Content note: mention of injury or death by violence.
This series features the portraits of 6 Washington state residents whose lives were lost to police violence, and the names of an additional 14 Washingtonians whose injuries or deaths during encounters with law enforcement raised questions in their communities.
Wangsheng Leng, a 66-year-old with Alzheimer’s; Daniel Covarrubias, a Native crafter and father of 7…
Renee Davis, an early childhood educator and mother of 3; Manuel Ellis, a musician and father of 2…
The portraits feature 3 women and 2 members of tribes within Washington state. The stories of women and Native people are often less visible in the larger conversation around police violence.
Ironically, Charleena Lyles and Andrea Thomas Churna were both killed after summoning police to their homes to help them. Like Lyles and Churna, Renee Davis was experiencing mental health issues at the time of her fatal encounter with police officers. Like Davis, Lyles was a survivor of domestic violence. Churna was a victim of stalking. All three women were mothers of young children.
Family and Community Response
The 2019 dismissal of a wrongful death lawsuit for Renee Davis’ death eventually led to the State Legislature passing the reform bill Engrossed Substitute Senate Bill 5263 in 2021. Renee Davis was a member of the Muckleshoot Tribe, which, together with Davis’ family, the Suquamish Tribe, ACLU of Washington, Washington State Association for Justice, and Washington Coalition for Police Accountability, supported ESSB 5263.
The fatal shooting of another Native woman – Jacqueline Salyers of the Puyallup Tribe – by Tacoma police in 2016 galvanized her tribe and family to advocate for Initiative 940 in partnership with other Washington state communities of color. I-940, which required police de-escalation training and mental health intervention, passed in 2018.
The three men whose portraits are featured here span a wide age range – Tommy Le, a slight, baby-faced 20-year-old about to graduate from high school; Daniel Covarrubias, a 37-year-old father of 7 from the Suquamish tribe; and Wangsheng Leng, a 66-year-old immigrant suffering from Alzheimer’s.
After Daniel Covarrubias’ death, his mother Marilyn Covarrubias became active with the group De-Escalate Washington, which sponsored Initiative 940. Initiative 940 passed in 2018. The chair of the Suquamish Tribe, to which Covarrubias belonged, testified in support of ESSB 5263, which passed in 2021. The cousin of Charleena Lyles and family members of Renee Davis also testified in support of ESSB 5263.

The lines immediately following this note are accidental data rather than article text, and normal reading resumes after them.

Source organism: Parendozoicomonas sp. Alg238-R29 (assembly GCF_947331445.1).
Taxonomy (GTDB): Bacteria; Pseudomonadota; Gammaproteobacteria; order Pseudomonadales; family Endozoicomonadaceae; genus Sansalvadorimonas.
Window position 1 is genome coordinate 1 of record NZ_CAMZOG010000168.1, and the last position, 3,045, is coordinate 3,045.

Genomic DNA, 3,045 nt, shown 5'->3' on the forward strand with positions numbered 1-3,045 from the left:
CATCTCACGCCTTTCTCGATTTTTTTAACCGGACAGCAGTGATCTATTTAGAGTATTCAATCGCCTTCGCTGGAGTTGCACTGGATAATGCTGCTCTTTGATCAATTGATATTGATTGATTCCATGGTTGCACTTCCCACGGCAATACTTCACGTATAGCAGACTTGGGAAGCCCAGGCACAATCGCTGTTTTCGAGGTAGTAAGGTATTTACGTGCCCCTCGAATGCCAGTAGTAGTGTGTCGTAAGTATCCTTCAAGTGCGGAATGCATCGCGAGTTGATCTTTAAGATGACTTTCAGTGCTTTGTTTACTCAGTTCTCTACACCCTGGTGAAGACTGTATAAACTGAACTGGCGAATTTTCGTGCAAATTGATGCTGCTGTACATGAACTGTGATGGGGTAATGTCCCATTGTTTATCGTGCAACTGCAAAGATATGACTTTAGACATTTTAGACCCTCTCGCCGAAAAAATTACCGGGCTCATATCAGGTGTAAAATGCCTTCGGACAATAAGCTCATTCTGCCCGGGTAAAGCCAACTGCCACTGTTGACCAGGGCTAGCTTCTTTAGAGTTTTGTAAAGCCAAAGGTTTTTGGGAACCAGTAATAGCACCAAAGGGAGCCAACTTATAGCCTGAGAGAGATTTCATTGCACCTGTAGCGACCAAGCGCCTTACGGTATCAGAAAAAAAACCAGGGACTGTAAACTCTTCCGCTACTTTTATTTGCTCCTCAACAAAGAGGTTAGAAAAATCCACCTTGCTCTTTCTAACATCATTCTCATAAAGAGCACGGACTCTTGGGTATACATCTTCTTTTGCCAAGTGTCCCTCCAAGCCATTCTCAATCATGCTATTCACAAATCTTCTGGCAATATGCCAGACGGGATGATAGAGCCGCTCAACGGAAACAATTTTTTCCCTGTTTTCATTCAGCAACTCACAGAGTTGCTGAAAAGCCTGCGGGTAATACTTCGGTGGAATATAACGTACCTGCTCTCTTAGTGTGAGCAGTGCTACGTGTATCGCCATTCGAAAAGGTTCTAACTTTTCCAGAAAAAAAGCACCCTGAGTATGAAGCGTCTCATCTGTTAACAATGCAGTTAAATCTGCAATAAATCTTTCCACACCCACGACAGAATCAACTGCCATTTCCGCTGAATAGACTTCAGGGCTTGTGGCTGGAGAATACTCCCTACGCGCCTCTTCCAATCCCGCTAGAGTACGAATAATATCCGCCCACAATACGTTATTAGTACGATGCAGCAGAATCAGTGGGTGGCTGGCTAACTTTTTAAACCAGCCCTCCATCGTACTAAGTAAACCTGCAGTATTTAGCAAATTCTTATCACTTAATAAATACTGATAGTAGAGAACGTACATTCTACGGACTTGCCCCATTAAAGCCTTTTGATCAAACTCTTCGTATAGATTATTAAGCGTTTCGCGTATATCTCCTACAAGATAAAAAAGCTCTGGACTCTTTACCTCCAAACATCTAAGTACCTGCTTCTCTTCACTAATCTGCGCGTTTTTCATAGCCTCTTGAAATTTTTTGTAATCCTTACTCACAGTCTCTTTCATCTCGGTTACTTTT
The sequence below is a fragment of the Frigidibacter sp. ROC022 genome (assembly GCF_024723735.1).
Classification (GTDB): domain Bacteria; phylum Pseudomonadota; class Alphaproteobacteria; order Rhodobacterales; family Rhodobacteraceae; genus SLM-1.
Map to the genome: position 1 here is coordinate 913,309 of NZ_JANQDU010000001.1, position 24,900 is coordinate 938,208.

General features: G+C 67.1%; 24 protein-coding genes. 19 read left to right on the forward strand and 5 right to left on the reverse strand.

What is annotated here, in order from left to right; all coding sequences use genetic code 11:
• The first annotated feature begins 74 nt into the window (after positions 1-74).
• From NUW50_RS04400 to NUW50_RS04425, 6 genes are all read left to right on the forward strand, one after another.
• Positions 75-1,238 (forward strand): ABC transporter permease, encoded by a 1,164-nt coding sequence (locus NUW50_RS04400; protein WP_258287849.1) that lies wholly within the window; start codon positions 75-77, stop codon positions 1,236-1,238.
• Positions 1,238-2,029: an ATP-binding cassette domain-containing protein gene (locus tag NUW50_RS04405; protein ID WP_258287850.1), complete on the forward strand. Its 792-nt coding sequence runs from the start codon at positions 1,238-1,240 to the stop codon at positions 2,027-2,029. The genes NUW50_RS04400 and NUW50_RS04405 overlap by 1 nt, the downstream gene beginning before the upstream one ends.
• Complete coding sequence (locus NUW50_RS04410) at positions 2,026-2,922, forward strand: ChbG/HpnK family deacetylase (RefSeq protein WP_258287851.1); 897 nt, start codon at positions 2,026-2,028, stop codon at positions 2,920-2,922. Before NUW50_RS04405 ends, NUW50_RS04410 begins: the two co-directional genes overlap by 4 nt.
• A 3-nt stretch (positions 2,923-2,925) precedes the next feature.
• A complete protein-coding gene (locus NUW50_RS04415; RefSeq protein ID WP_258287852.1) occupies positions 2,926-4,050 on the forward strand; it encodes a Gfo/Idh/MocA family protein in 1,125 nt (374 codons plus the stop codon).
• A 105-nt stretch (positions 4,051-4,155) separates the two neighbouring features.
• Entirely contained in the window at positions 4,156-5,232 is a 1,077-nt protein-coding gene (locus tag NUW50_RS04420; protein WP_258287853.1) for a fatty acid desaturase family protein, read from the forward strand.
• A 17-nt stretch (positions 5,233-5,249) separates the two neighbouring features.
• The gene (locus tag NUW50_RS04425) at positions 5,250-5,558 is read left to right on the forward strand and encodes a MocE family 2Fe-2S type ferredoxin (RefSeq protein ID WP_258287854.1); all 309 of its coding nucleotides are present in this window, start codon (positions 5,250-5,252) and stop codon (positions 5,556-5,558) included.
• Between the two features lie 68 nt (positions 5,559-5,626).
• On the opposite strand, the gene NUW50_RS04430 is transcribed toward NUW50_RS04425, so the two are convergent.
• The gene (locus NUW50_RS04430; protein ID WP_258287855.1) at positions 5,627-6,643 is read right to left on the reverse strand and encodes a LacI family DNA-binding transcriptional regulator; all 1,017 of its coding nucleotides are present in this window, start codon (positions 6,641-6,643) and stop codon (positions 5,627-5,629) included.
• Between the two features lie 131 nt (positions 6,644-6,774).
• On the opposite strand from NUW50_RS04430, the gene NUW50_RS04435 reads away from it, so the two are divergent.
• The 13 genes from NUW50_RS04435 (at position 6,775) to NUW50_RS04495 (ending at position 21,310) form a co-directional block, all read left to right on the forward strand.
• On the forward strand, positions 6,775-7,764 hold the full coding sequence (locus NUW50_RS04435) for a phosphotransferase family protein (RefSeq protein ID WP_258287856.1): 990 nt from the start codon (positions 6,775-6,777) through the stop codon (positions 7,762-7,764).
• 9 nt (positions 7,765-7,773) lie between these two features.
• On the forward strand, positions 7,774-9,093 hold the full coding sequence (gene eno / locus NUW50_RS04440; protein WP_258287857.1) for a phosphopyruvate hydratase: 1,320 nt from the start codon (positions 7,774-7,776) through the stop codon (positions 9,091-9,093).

Settlements and Verdicts
The following table contains is a partial list of police violence incidents in WA that resulted in a settlement and/or a jury verdict in a civil suit as of August 2022. Dates are approximate. Ongoing cases civil cases and criminal cases are not listed here.
While acknowledging that each case is different, one cannot help but notice that the settlement amounts do not necessarily relate to the needs of the bereaved families. The family of a white woman with one child received a settlement of $7.5M, the family of a Native and Black woman with 3 surviving children received a settlement of $1.5M, while the family of a Native man with 7 children received a settlement of $0.5M. In all three incidents, police had believed, mistakenly or not, that the victim had access to a firearm at some point during the encounter.
For cases that went before a jury, verdicts can vary widely. A federal jury awarded more than $15M to the family of a Black and white man fatally shot by a police sniper. A federal jury awarded only $1 to a deaf Black woman who was injured by police, wrongly arrested, and then held in jail without access to an interpreter, even though they acknowledged that her rights were violated. A federal jury sided with the police officers who caused the death of an elderly Asian immigrant man with Alzheimer’s. In all three cases, the unarmed victims were injured/killed within or in front of their homes.
Perhaps there is no solution to the arbitrariness of “justice”. But HB 1202, the Peace Officer Accountability Act, may give Washington families an additional avenue to recovering damages. According to ACLU-WA’s HB 1202 Fact Sheet (published in Jan 2022):
Today, victims and their families must use a federal law (42 USC 1983, referred to as a 1983 claim) to sue a peace officer or department. Instead of relying on this federal law, Washingtonians will be able to use state law to seek justice and a remedy… The justice system has two parts, criminal and civil, and HB 1202 fills in the gaps where the civil system has been a barrier to accountability.